We celebrate the clarity and coherence of Berta’s voice and political action; her enormous generosity towards people and nature; her rebellious integrity to resist powerful institutions and the profit-driven, patriarchal and racist ideologies that justify them. We stand together in creating alternatives to global systems of economic and patriarchal domination and exploitation of human lives and natural resources. In the spirit of feminist solidarity, we reaffirm our commitment to Berta’s vision that ties together human life, social equality and environmental justice.
We Call on the Government of Honduras
We Call on DESA, FMO and Finnfund
We Call on the Governments of the Netherlands and of Finland
We Call Upon Civil Society Organizations Worldwide
(New York, 17 March 2016) “Women Human Rights Defenders (WHRDs) are crucial in achieving the goals laid out in Agenda 2030, and states and the United Nations must take concrete steps to ensure that they are protected and recognised as key stakeholders and partners at all levels in implementing these goals,” said panelists at a high-level UN event yesterday. The event – “Empowering Women by Empowering Women Human Rights Defenders” – took place at the 60th session of the UN Commission on the Status of Women (CSW).
Panelists paid tribute to Berta Caceres, a woman human rights defender from Honduras who was killed in her home on 3 March. Berta’s daughter, Bertha Isabel Zuniga Caceres, spoke on the panel, describing her mother as her greatest inspiration. “The authorities did not protect my mother’s life as they should have,” she said, “and the Honduran government is ignoring the clamour of the world that is calling for justice.”
Opening the event, Ms Tone Skogen, State Secretary, Norwegian Ministry of Foreign Affairs said, “With Agenda 2030, the international community has agreed on what kind of future we want. It’s both a roadmap and a call to action. We all have a role to play and we all need to contribute to ensure that no-one is left behind. Without the tireless and courageous of WHRDs, the ambitions of Agenda 2030 will not be realised.” She drew attention to the 2013 UN General Assembly resolution on WHRDs, and Norway’s commitment to making the protection of HRDs a foreign policy priority.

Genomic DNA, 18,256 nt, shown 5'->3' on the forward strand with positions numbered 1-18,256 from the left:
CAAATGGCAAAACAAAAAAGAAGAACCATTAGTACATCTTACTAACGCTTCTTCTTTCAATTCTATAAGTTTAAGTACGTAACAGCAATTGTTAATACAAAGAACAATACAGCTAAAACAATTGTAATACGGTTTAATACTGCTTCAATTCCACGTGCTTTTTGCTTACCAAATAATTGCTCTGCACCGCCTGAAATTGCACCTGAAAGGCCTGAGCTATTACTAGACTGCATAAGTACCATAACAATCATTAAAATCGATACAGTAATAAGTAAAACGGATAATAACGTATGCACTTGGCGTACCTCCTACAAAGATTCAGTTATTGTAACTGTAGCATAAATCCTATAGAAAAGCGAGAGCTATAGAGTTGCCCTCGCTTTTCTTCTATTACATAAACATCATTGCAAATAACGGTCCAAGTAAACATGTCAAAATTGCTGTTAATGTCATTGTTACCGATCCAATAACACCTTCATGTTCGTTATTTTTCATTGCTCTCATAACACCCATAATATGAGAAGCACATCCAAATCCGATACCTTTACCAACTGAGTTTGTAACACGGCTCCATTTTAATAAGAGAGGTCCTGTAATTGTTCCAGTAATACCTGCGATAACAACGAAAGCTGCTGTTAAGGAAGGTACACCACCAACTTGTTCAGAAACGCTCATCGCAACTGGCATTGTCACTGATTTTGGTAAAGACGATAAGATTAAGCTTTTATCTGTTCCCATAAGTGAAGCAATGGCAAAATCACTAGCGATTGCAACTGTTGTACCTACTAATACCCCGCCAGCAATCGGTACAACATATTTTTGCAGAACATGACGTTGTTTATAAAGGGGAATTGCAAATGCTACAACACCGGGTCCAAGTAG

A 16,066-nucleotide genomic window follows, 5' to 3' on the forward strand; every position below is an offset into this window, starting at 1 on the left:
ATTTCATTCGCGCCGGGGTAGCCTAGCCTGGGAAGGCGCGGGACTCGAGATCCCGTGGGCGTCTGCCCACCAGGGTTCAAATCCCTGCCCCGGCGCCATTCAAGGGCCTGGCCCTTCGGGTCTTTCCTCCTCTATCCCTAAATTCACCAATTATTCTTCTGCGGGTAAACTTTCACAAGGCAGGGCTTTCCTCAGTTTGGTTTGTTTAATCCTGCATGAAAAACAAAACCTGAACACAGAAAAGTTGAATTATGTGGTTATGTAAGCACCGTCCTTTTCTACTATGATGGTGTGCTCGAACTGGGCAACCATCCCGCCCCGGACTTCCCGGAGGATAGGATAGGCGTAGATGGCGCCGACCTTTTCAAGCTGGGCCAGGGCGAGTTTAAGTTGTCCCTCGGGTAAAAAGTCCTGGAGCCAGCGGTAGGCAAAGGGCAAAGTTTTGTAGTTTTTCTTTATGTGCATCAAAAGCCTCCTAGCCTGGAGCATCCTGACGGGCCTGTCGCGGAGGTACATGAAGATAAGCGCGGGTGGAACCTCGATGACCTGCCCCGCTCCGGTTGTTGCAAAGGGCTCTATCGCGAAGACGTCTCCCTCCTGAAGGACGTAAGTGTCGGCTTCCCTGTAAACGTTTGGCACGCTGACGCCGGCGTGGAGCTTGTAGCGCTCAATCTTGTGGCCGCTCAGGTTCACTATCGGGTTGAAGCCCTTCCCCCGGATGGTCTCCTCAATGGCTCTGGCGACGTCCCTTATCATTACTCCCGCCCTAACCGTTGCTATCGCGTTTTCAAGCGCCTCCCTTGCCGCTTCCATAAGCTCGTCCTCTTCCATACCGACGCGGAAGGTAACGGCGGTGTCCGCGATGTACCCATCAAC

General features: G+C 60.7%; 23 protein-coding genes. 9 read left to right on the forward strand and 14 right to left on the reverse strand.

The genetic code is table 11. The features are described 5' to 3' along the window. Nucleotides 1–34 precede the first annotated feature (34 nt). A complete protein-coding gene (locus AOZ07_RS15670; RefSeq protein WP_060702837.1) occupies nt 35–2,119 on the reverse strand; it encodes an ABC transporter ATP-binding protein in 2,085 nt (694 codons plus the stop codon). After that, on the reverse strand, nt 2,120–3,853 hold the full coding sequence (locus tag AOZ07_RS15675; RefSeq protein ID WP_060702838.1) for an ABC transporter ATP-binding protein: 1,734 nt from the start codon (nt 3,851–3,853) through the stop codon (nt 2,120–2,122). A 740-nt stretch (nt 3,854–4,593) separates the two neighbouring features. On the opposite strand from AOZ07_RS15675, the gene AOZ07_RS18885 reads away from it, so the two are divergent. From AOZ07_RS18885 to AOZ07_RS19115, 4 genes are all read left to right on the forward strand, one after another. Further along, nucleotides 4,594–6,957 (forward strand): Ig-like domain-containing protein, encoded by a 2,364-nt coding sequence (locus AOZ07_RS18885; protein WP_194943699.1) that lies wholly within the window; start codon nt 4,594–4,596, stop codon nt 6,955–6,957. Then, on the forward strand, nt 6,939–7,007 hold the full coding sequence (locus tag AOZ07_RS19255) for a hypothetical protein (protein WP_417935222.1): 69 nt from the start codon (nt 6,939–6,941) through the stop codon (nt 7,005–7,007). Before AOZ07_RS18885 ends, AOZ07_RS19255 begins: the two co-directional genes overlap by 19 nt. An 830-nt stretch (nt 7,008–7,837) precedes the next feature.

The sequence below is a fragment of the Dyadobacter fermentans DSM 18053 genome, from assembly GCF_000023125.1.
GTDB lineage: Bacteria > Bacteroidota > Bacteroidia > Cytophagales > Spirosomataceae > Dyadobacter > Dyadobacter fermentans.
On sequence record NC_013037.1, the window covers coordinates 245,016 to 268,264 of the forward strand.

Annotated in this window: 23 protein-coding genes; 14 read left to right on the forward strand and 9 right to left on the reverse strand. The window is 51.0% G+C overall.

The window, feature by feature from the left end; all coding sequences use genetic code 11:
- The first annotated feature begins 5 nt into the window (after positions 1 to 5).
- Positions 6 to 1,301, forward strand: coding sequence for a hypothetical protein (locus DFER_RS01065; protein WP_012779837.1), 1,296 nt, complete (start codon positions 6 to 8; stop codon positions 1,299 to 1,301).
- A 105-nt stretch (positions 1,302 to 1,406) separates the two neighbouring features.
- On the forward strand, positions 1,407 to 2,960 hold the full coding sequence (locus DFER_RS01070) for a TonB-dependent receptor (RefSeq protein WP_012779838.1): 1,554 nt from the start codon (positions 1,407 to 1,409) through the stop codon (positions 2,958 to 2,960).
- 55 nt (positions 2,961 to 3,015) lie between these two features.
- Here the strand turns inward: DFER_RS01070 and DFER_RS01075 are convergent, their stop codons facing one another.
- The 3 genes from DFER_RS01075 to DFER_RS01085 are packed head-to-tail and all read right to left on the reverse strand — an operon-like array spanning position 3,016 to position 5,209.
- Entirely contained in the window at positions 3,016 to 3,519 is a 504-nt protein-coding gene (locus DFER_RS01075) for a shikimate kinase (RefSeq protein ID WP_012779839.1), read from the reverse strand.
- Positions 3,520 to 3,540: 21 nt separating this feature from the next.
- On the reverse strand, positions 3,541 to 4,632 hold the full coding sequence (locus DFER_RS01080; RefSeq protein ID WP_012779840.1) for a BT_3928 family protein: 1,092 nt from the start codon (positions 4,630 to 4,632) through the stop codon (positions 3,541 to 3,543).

In her opening remarks, Ambassador Mara Marinaki, EU/European External Action Service (EEAS) Principal Advisor on Gender, stated that the EU is determined more than ever to do more to support and protect all HRDs, especially women. She said, “Activists are the voice of the voiceless. The empowerment of women and girls is at the core of Agenda 2030, not only Goal 5 but across all 17 sustainable development goals.”
The moderator of the event, Richard Bennett, Amnesty International, said, “WHRDs must be recognized as key stakeholders and partners in advancing that important vision and effectively implementing the 2030 Agenda, in particular Goal 5 on gender equality, but also across all other goals of the new development framework.”
WHRDs on the panel highlighted the specific issues faced by defenders in their respective regions and areas of work. Bai Ali Indayla, Secretary-General of KAWAGIB – Alliance for the Advancement of Moro Human Rights in the Philippines, spoke about the challenges faced by WHRDs opposing human rights violations linked to extractive industries. “We are labelled as enemies of the state, and this becomes a reason for the states to target WHRDs. There are extra-judicial killings and the conviction rate for this is 0%. Any goal that the Philippines government signs up for is of no use if the state continues to implement anti-people policies and if it does not protect WHRDs.”